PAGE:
Tuesday 8 December 2015

'I gave birth to a rabbit' - by Karen Maitland

I was giving a book talk recently when I made an off-the-cuff joke about have read a ‘true life’ magazine containing an article titled – 'My daughter gave birth to a hamster.’ Inevitably someone asked me if there really had been such an article and I had to confess I’d just invented that title to illustrate a point, but I should have known that whatever a fiction writer dreams up, they discover that at some time in history it has actually happened. And just a few days after that talk, I came across a wonderful account from 1726, in which a woman claimed to have given birth, not to a hamster, but to 15 furry rabbits. You won’t be surprised to learn it was an audacious money-making scam, and one that intrigued me, since many characters in my medieval novels are scam artists of one kind of another.

In 1726, a local male midwife, John Howard, reported that Mary Toft, wife of a journeyman clothmaker in Godalming, Surrey, had given birth to several animal parts including three legs of a tabby cat, and over several days between 1st November and 6th had given birth to four rabbits, born dead, but which had been seen leaping vigorously in her belly prior to birth. This account so fascinated King George I that he sent the court anatomist, Nathaniel St André to investigate.
Mary Toft

Mary had continued to produce rabbits since the report, and St André had arrived in time to watch her give birth to her 15th bunny or bunny-part (depending on which account you read), which the anatomist claimed to be full-formed and about the age of a normal four month old rabbit. Over the course of the next few days, St Andre ‘heard’ the rabbits leaping in Mary’s abdomen and witnessed the birth of several dismembered pieces of rabbit. Having succeeded in persuading St Andre, the midwife, John Howard, and Mary Toft then asked for life-time pensions from the King for their successful, if unorthodox method of rabbit production.

The king, a trifle sceptical, dispatched the royal gynaecologist Sir Richard Manningham, who, after the application of a hot towel, witnessed the violent jerking in Mary’s stomach, but this time Mary gave birth to part of a pig’s belly which was a birth too far for Manningham. He had the wisdom to move Mary to Mrs Lacy’s bagnio in London, where he could keep a close eye on her. A bagnio was a bath-house and women often there went to give birth because of the soothing effects of the hot water.

Unfortunately for Mary, the whole scam unravelled on 4th December when Mrs Lacy’s porter reported that she had asked him to buy a rabbit for her. Several villagers back in Godalming then admitted that they had supplied rabbits to her around the time she was giving birth, and she finally admitted she’d set up the whole thing to obtain money from visitors, as well as the hoped-for pension, though she blamed everyone one she could think of, including a gypsy and the midwife, for putting her up to it.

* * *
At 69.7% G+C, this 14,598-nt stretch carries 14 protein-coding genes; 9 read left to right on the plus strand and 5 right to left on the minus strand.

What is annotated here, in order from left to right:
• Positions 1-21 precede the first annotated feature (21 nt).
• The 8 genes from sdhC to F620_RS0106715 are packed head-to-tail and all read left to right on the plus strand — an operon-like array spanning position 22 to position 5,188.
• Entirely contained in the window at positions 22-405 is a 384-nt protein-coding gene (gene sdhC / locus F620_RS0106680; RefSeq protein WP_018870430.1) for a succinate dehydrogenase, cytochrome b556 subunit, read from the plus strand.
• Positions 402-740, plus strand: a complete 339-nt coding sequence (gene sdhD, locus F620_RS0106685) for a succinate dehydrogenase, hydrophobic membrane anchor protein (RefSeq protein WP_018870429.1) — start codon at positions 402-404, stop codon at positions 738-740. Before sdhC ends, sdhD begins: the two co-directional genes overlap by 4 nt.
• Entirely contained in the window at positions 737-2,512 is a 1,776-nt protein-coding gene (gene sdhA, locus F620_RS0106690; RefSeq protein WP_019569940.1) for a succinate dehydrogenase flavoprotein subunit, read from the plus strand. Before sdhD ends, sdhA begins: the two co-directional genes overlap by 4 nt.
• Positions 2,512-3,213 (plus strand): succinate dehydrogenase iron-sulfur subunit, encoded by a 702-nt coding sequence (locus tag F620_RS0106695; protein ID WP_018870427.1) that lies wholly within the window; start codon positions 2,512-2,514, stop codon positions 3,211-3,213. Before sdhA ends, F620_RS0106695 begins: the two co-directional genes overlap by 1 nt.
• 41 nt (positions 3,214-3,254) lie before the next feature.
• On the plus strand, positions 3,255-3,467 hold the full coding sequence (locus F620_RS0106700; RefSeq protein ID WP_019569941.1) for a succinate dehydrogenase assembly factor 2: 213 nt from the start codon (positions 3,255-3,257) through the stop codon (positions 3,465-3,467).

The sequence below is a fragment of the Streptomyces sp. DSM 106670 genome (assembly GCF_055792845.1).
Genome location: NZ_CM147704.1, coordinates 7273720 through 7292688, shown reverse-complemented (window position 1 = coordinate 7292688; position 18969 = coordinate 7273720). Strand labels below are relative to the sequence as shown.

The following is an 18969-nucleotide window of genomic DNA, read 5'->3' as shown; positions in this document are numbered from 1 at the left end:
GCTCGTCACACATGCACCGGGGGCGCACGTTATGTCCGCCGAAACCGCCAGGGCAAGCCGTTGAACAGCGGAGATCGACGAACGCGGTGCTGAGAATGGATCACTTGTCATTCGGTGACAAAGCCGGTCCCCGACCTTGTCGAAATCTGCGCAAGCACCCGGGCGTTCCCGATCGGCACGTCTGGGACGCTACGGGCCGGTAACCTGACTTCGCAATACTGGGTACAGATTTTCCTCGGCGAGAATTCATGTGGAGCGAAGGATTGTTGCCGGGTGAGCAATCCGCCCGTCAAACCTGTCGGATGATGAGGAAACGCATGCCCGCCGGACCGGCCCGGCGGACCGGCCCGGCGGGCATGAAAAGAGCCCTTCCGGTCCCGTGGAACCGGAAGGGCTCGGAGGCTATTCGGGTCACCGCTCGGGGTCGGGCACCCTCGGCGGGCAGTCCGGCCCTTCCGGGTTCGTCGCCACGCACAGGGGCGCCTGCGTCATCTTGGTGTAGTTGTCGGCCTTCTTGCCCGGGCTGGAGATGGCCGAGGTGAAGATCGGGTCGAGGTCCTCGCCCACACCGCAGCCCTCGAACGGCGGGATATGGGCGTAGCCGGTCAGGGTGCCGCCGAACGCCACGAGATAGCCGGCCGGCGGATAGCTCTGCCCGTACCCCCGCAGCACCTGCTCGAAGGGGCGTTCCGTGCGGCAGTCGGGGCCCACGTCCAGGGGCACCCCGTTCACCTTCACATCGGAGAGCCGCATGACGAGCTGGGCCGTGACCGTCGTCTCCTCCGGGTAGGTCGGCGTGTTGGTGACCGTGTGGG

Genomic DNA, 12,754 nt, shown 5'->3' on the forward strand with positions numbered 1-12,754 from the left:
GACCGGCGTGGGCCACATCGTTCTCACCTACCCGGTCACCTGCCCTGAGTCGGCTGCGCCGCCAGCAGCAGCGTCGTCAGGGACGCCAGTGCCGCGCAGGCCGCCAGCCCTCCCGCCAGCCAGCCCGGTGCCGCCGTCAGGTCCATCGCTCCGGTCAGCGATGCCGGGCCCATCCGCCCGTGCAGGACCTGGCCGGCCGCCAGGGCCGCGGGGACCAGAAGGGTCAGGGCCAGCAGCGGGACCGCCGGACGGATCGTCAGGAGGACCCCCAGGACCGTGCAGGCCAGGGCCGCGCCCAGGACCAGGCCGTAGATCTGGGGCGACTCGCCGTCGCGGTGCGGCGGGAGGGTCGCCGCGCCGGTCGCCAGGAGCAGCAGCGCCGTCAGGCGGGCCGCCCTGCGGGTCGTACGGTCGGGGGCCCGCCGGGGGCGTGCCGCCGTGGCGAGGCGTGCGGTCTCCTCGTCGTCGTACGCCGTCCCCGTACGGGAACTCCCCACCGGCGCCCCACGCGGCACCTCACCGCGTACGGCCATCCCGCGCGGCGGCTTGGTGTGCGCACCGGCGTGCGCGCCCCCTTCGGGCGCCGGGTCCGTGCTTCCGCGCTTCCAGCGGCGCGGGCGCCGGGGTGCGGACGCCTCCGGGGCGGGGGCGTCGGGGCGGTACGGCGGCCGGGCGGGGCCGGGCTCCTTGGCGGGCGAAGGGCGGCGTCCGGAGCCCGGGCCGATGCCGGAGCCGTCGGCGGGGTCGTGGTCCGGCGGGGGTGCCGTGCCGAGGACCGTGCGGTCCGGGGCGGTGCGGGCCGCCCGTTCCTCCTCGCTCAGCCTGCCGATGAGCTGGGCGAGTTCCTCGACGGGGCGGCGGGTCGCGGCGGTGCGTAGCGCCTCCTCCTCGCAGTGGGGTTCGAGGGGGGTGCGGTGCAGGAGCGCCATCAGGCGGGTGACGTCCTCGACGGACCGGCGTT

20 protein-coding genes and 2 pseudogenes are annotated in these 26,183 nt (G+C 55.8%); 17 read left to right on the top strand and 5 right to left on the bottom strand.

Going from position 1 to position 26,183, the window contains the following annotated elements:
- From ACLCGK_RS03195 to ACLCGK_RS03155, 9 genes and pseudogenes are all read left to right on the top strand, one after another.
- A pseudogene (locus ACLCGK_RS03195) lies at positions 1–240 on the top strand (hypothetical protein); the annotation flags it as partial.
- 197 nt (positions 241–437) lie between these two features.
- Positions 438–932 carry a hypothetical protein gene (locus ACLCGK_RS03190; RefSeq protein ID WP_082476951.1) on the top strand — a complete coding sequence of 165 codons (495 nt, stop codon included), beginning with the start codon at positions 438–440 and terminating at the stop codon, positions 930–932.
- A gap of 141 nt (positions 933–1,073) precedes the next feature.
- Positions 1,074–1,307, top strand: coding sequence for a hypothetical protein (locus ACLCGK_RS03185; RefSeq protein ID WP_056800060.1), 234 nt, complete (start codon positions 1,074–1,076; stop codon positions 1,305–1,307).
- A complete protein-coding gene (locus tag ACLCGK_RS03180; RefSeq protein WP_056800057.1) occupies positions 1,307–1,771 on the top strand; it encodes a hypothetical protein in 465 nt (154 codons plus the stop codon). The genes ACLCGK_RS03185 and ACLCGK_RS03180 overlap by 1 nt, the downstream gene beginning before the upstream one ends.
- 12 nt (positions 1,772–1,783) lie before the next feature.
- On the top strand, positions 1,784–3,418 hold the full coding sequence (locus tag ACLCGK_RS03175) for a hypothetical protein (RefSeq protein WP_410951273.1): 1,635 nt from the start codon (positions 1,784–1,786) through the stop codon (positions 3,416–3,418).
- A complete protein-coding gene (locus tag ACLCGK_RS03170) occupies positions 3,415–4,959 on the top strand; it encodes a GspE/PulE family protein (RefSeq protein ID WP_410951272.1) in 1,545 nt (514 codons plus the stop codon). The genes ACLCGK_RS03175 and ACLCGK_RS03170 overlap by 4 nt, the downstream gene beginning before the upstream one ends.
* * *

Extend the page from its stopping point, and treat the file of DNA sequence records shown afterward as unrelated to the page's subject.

A contemporary cartoon of Mary Toft giving birth to rabbits

But the time the hoax was revealed, so many eminent physicians had become involved that as the reports of what this woman had seeming given birth to became wilder, the whole affair brought great ridicule to the medical profession, with sceptics like William Hogarth openly mocking their gullibility. Many professional reputations were ruined as a consequence.

It is interesting that Mary Toft chose rabbits which, in paintings, were sometimes depicted in the birth scenes of both Jesus and the birth of his mother. As well as being regarded as a symbol of fertility and the rabbit is also curiously a symbol of virginity and the mystery of the Incarnation, because rabbits can conceive a second litter while still pregnant with the first, so it was believed they could give birth without sex.
Vittore Capaccio - 'Birth of the Virgin Mary' 

Mary Toft might also have been inspired in her scam by the persistent rumours that had circulated for a few decades concerning the son of King James II who was born to his wife Mary of Modena in 1688. When she suddenly fell pregnant after years of childlessness, even the testimony of the 42 witnesses called in to verify the birth of the James Francis Edward in 1688 at St James's Palace, could not counter the rumours that the baby had been smuggled into the bedchamber in a warming pan or through a secret door in the bedhead. King James and his wife claimed they had conceived thanks to the ‘magic waters’ at Holywell, but the boy never became king and William of Orange seized the throne shortly after.

It was certainly not the first time that such rumours circulated about noble or royal heirs, so perhaps we can’t entirely blame commoners for getting inspired to do a little birth-room smuggling of their own. Besides, you’ve only got to read Greek mythology and even English folktales to realise that legend claims women have given birth to some pretty strange creatures. Just imagine being Pasiphae and giving birth to the Minotaur. If Mary Toft had managed to fake that birth she might even have got her pension.
Pasiphae nursing the infant Minotaur

1 comment:

Clare Mulley said...

What a shame she did not get away with it! You would have thought the ingenuity were worth a pension... or at least the entertainment value of the story. If only she could have been a writer!